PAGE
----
Tragic Jo landlord accuses detectives of leaks

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JOANNA Yeates’s former landlord has accused police of leaking information about him to journalists following his arrest on suspicion of her murder.

Retired school teacher Christopher Jefferies made the accusation in a statement released by his solicitor yesterday and has called for an independent inquiry.

Last year Mr Jefferies accepted a libel payout from eight national newspapers, including the Daily Mirror, over false allegations they made against him following the murder of his tenant.

As well as paying damages to the former Clifton College teacher, the publishers of the Mirror and The Sun were fined £50,000 and £18,000, plus legal costs.

They were found guilty of contempt of court over stories they published after Mr Jefferies’s arrest on suspicion of murdering landscape architect Miss Yeates, 25.

Mr Jefferies, who owned Miss Yeates’ flat at 44 Canynge Road, Bristol, was questioned by detectives for two days before being released. He was later declared to be innocent and during the trial of Miss Yeates’ killer, Vincent Tabak, who was jailed for life in October, it was revealed Tabak had implicated Mr Jefferies by phoning the police and making false claims.

The statement, released by Stokoe Partnership, said: “It has become apparent that evidence put before the Leveson Inquiry confirms our earliest concerns about the confidentially with which the arrest and detention of our client was dealt with by those investigating the murder of Joanna Yeates.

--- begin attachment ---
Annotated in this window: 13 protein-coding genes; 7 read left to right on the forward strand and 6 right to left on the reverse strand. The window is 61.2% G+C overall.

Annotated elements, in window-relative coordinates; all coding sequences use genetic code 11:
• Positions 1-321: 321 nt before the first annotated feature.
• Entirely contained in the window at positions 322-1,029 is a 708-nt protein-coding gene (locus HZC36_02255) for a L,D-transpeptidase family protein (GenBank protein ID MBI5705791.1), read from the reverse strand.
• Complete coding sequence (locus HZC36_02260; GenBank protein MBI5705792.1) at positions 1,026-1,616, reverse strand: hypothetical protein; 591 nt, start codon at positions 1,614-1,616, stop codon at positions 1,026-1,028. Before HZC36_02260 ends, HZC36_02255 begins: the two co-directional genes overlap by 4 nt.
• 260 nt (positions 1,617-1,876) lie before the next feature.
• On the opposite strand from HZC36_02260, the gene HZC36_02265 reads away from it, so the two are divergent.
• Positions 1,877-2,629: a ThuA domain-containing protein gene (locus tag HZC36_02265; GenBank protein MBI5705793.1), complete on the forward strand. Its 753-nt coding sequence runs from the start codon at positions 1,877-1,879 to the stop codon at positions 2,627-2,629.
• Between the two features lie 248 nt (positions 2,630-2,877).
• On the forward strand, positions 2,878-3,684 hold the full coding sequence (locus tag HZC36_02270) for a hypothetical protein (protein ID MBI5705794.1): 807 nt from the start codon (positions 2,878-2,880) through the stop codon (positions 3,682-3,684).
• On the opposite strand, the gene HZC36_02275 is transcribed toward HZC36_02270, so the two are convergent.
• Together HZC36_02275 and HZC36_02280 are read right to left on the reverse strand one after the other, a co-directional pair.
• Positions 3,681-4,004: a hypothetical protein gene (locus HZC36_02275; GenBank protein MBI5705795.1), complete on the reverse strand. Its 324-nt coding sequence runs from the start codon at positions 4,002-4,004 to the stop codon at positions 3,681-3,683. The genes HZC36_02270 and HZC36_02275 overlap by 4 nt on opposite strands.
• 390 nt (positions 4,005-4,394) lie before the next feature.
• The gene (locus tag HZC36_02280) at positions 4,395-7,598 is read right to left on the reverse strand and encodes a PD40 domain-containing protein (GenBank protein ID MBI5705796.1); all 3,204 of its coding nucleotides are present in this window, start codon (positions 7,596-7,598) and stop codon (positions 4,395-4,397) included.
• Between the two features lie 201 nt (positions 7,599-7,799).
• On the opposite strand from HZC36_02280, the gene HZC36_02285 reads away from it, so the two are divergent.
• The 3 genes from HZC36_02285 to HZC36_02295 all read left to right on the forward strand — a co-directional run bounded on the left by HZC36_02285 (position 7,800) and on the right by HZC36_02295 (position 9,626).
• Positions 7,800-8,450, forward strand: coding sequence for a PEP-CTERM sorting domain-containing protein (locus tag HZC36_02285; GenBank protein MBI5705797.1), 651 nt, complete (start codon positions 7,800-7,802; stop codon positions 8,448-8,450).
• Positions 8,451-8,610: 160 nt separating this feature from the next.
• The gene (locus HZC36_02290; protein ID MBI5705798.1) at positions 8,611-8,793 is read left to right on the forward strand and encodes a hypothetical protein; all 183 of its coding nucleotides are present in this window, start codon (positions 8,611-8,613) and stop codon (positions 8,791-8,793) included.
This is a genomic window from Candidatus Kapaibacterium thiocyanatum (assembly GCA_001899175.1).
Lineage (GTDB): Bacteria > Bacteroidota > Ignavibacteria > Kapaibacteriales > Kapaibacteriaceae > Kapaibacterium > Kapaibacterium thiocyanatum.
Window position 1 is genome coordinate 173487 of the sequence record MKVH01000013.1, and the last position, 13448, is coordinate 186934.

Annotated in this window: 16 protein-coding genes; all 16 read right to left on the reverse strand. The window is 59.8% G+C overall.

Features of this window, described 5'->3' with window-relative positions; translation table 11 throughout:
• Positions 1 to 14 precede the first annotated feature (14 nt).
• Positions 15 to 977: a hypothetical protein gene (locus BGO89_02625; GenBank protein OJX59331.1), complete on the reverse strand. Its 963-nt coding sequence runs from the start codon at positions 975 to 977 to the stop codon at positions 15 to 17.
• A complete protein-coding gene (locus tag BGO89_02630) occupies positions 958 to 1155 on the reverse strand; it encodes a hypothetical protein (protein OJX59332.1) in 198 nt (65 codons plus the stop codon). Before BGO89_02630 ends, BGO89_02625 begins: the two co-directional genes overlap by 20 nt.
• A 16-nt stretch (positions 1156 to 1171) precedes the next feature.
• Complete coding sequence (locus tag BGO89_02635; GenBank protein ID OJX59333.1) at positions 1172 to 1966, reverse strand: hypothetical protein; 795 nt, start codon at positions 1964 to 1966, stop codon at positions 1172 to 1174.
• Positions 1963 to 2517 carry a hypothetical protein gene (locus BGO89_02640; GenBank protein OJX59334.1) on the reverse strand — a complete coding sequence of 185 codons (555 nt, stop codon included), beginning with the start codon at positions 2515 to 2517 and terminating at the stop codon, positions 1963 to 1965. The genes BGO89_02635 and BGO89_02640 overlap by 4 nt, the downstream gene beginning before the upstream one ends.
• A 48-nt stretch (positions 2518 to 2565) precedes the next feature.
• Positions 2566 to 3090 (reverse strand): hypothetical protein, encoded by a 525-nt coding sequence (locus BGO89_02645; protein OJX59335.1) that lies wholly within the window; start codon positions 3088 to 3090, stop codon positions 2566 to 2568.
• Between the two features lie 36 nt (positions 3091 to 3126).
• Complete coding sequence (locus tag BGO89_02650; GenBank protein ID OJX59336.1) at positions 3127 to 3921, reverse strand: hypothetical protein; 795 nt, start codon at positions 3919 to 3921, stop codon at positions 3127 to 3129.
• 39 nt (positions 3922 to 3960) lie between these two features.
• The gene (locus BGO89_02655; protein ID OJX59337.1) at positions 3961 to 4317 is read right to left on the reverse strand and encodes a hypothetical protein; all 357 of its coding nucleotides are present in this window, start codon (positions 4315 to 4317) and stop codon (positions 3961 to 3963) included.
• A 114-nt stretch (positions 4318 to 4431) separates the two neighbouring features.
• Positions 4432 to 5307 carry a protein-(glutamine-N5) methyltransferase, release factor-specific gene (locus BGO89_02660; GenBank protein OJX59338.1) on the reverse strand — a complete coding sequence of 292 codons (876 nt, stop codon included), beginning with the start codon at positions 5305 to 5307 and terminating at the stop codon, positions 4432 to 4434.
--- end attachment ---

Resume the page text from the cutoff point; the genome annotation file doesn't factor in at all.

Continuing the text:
“As a result of our attendance at the police station and of our reviewing of the material in the media, it became apparent that information had been deliberately leaked by as yet unidentified individuals in flagrant breach of their duty. Our client strongly believes this to be the case.

It added: “There needs to be an independent inquiry into this potentially criminal conduct on the part of officers from Avon and Somerset Police, as well as the Crown Prosecution Service.”

Mr Jefferies, considering whether to sue for wrongful arrest, was responding to evidence – disputed by Avon and Somerset Police – that Daily Mirror editor Richard Wallace gave the Leveson Inquiry into media standards last week.

Mr Wallace apologised to Mr Jefferies and told the inquiry his judgment was affected by off-the-record briefings from the force in which they appeared confident that Mr Jefferies “was their man”.

But Colin Port, the Chief Constable of Avon and Somerset Police, has denied the claims.